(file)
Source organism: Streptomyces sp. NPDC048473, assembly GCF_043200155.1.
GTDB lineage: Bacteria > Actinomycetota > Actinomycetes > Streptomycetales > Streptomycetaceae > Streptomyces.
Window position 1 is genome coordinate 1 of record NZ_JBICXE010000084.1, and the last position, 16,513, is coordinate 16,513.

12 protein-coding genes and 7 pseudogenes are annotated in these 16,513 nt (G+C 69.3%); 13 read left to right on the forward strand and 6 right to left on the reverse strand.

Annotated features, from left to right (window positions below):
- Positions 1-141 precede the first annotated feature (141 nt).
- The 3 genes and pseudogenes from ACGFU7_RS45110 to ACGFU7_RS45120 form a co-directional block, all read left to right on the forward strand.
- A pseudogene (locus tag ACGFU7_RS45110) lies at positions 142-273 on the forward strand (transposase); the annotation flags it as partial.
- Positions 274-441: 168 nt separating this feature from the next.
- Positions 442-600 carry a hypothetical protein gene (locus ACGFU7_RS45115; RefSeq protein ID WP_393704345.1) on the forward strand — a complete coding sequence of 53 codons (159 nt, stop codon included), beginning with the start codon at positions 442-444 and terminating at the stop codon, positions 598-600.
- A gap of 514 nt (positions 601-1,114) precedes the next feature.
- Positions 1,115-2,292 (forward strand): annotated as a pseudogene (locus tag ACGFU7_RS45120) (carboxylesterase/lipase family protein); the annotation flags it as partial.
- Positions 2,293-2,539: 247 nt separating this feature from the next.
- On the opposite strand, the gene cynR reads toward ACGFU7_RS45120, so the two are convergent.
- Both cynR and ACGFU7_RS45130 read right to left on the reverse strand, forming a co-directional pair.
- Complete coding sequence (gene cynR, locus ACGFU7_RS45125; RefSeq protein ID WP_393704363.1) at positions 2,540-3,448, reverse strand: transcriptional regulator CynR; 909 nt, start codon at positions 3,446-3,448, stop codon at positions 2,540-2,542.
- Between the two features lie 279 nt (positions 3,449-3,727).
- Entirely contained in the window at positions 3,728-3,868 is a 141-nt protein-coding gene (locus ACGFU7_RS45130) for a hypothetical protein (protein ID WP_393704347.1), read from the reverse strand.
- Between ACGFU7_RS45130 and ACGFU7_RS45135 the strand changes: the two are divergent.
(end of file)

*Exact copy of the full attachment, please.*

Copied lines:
Source organism: Streptomyces sp. NPDC048473, assembly GCF_043200155.1.
GTDB lineage: Bacteria > Actinomycetota > Actinomycetes > Streptomycetales > Streptomycetaceae > Streptomyces.
Window position 1 is genome coordinate 1 of record NZ_JBICXE010000084.1, and the last position, 16,513, is coordinate 16,513.

12 protein-coding genes and 7 pseudogenes are annotated in these 16,513 nt (G+C 69.3%); 13 read left to right on the forward strand and 6 right to left on the reverse strand.

Annotated features, from left to right (window positions below):
- Positions 1-141 precede the first annotated feature (141 nt).
- The 3 genes and pseudogenes from ACGFU7_RS45110 to ACGFU7_RS45120 form a co-directional block, all read left to right on the forward strand.
- A pseudogene (locus tag ACGFU7_RS45110) lies at positions 142-273 on the forward strand (transposase); the annotation flags it as partial.
- Positions 274-441: 168 nt separating this feature from the next.
- Positions 442-600 carry a hypothetical protein gene (locus ACGFU7_RS45115; RefSeq protein ID WP_393704345.1) on the forward strand — a complete coding sequence of 53 codons (159 nt, stop codon included), beginning with the start codon at positions 442-444 and terminating at the stop codon, positions 598-600.
- A gap of 514 nt (positions 601-1,114) precedes the next feature.
- Positions 1,115-2,292 (forward strand): annotated as a pseudogene (locus tag ACGFU7_RS45120) (carboxylesterase/lipase family protein); the annotation flags it as partial.
- Positions 2,293-2,539: 247 nt separating this feature from the next.
- On the opposite strand, the gene cynR reads toward ACGFU7_RS45120, so the two are convergent.
- Both cynR and ACGFU7_RS45130 read right to left on the reverse strand, forming a co-directional pair.
- Complete coding sequence (gene cynR, locus ACGFU7_RS45125; RefSeq protein ID WP_393704363.1) at positions 2,540-3,448, reverse strand: transcriptional regulator CynR; 909 nt, start codon at positions 3,446-3,448, stop codon at positions 2,540-2,542.
- Between the two features lie 279 nt (positions 3,449-3,727).
- Entirely contained in the window at positions 3,728-3,868 is a 141-nt protein-coding gene (locus ACGFU7_RS45130) for a hypothetical protein (protein ID WP_393704347.1), read from the reverse strand.
- Between ACGFU7_RS45130 and ACGFU7_RS45135 the strand changes: the two are divergent.